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Science & Space

Changes in Gulf Stream could chill Europe

New data on global warming; thinning polar ice cap

By Marsha Walton
The orange represents warm ocean surface temperatures and the blue cool temperatures in the Gulf Stream.

The Gulf Stream is a pattern of warm water extending from the Gulf of Mexico to the British Isles. It is responsible for the mild climate of Western Europe, which is at a much higher latitude than most of New England, but experiences much milder weather. Wind patterns over the ocean pull the warm water from the Gulf into the Northeast Atlantic.

Source: NASA
Global Change
Woods Hole Oceanographic Institution

(CNN) -- One outcome of global warming could be a dramatic cooling of Britain and northern Europe.

Scientists now have evidence that changes are occurring in the Gulf Stream, the warm and powerful ocean current that tempers the western European climate.

Without the influence of the Gulf Stream and its two northern branches, the North Atlantic Drift and the Canary Current, the weather in Britain could be more like that of Siberia, which shares the same latitude.

Cambridge University ocean physics professor Peter Wadhams points to changes in the waters of the Greenland Sea. Historically, large columns of very cold, dense water in the Greenland Sea, known as "chimneys," sink from the surface of the ocean to about 9,000 feet below to the seabed. As that water sinks, it interacts with the warm Gulf Stream current flowing from the south.

But Wadhams says the number of these "chimneys" has dropped from about a dozen to just two. That is causing a weakening of the Gulf Stream, which could mean less heat reaching northern Europe. The activity in the Greenland Sea is part of a global pattern of ocean movement, known as thermohaline circulation, or more commonly the "global conveyor belt."

Wadhams presented his findings at a meeting of the European Geosciences Union in Vienna, Austria, last month.

When Wadhams began his studies of Arctic Sea ice more than 30 years ago, there was not a focus on a warming of the region or the ice becoming thinner. His research aboard British Royal Navy submarines began as a way to use new tools, such as sonar, to study this harsh region of the planet.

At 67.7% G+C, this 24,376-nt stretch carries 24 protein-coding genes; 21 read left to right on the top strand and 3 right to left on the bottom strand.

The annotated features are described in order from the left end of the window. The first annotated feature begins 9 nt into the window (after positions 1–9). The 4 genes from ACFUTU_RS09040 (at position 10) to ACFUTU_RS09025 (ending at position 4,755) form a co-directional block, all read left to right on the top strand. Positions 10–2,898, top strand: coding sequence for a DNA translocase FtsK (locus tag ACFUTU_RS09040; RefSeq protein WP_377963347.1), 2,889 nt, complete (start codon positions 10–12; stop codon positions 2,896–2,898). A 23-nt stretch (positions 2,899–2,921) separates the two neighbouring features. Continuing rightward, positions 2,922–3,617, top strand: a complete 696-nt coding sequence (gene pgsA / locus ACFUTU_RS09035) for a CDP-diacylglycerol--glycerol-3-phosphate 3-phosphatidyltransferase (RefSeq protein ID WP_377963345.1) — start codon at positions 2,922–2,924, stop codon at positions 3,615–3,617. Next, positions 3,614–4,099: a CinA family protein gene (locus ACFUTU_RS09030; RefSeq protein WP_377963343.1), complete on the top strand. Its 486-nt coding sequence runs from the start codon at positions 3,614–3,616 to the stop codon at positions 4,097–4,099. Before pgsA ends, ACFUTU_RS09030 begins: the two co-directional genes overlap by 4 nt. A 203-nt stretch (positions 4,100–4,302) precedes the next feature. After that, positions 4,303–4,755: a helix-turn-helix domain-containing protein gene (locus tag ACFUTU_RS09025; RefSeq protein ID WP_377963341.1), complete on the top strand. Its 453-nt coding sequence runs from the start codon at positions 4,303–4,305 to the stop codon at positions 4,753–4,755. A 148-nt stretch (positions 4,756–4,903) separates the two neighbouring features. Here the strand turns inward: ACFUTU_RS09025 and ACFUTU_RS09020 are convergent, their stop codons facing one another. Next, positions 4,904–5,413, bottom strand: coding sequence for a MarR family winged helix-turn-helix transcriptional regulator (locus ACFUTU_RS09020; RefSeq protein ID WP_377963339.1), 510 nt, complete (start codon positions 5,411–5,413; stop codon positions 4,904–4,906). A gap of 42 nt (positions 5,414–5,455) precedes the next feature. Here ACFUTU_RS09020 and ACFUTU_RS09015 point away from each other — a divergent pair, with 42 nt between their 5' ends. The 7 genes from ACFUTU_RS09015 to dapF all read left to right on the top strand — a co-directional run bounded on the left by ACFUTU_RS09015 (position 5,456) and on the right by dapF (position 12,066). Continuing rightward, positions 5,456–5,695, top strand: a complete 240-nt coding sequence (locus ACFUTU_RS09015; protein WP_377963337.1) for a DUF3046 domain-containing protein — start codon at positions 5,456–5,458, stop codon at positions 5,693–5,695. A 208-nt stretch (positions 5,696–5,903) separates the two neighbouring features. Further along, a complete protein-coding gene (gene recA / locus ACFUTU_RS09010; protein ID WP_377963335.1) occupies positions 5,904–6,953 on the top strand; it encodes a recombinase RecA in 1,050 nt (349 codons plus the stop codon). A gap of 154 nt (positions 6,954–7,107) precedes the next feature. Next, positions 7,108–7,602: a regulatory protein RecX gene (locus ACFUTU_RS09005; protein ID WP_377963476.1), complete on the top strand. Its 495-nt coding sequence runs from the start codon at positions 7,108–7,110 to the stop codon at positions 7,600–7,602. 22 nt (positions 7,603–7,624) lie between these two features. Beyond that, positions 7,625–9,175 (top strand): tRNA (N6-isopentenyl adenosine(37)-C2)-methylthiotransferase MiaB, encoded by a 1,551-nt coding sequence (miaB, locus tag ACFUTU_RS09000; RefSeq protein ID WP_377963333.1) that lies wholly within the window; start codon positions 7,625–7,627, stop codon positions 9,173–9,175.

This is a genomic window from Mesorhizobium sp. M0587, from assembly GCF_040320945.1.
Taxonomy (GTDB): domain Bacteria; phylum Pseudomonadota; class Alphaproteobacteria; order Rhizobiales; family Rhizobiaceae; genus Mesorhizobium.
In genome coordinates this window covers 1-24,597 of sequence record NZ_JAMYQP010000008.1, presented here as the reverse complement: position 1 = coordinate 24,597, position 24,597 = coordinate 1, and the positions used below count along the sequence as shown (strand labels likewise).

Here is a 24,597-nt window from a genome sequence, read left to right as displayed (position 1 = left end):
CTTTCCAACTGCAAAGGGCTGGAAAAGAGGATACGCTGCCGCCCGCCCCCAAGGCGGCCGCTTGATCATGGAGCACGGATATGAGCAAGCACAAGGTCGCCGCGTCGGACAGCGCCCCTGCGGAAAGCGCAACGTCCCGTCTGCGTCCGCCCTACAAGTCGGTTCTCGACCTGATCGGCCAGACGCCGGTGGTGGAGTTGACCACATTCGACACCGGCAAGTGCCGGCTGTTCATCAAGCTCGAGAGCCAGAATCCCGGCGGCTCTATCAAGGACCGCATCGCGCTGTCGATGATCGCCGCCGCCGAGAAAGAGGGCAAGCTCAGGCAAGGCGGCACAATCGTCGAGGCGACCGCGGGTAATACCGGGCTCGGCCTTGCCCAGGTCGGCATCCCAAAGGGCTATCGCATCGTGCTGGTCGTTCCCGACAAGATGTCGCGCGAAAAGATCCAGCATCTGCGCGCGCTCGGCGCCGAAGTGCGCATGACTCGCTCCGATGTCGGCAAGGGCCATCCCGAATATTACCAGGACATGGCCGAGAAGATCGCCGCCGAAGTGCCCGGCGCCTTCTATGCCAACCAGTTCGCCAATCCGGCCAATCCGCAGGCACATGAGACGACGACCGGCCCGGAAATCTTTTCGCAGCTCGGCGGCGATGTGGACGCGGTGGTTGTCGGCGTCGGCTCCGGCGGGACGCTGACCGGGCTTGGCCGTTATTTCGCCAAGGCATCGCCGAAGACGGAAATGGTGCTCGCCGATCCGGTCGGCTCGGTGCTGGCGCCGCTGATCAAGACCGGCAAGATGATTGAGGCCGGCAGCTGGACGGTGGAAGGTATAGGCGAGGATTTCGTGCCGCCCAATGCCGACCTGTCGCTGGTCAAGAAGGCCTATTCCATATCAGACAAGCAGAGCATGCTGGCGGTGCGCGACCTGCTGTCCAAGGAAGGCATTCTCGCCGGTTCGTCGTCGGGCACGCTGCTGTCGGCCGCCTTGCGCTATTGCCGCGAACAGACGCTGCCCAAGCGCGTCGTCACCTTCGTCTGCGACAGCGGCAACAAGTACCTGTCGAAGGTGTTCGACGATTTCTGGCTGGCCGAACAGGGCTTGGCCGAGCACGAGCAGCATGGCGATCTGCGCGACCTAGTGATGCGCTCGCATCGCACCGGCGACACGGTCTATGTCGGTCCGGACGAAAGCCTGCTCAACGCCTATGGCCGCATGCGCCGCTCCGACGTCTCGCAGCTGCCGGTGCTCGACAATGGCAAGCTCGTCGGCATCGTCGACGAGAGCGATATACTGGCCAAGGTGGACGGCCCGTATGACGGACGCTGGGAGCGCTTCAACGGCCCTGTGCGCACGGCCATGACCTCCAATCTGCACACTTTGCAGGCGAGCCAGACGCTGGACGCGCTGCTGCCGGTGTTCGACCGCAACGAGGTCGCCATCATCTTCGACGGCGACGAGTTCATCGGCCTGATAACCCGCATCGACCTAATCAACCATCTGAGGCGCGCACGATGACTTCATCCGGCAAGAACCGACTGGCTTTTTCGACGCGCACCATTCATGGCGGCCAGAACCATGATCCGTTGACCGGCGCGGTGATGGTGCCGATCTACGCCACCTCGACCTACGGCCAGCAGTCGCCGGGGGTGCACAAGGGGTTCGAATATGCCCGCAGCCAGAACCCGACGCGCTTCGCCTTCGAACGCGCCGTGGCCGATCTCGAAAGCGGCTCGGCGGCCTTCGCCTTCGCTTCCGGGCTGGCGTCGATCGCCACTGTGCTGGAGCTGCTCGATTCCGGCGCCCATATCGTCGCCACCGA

"Initially the idea was just to map what the ice thickness distribution was," Wadhams said. "You cannot measure it with satellites, and to drill through it is difficult," he said.

But year after year, a dramatic pattern emerged.

"We discovered the ice was getting rapidly thinner. It has thinned by 40 percent in the past 20 years," said Wadhams.

Wadhams and other scientists say the slowing of the Gulf Stream could contribute to other severe effects on the planet, such as the complete melting of the Arctic ice cap in the summer months. That could eliminate the habitat and lead to the extinction of Arctic wildlife, including the polar bear. Current predictions indicate that could happen as early as 2020 or as late as 2080.

Scientists are getting other information about the disappearing ice cap from Alaskan Inuits. They report changes in where and when certain species of fish have been found, and in populations of seals and polar bears.

Other oceanographers stress that Wadhams' findings are one piece of a very complex earthly puzzle.

Terrence Joyce, senior scientist in the department of physical oceanography at Woods Hole Oceanographic Institution in Massachusetts, says it's important not to get alarmist, but instead to keep up a wide array of research.

For a dramatic climate change to take place, "A whole bunch of pieces have to fit together. Certainly this is one of them. We need to keep paying attention, and people are doing that," he said.

Woods Hole is conducting research that measures the path and temperature of some parts of the Gulf Stream.

Such a dramatic climate change would not take place in five days, but rather several years, said Joyce.

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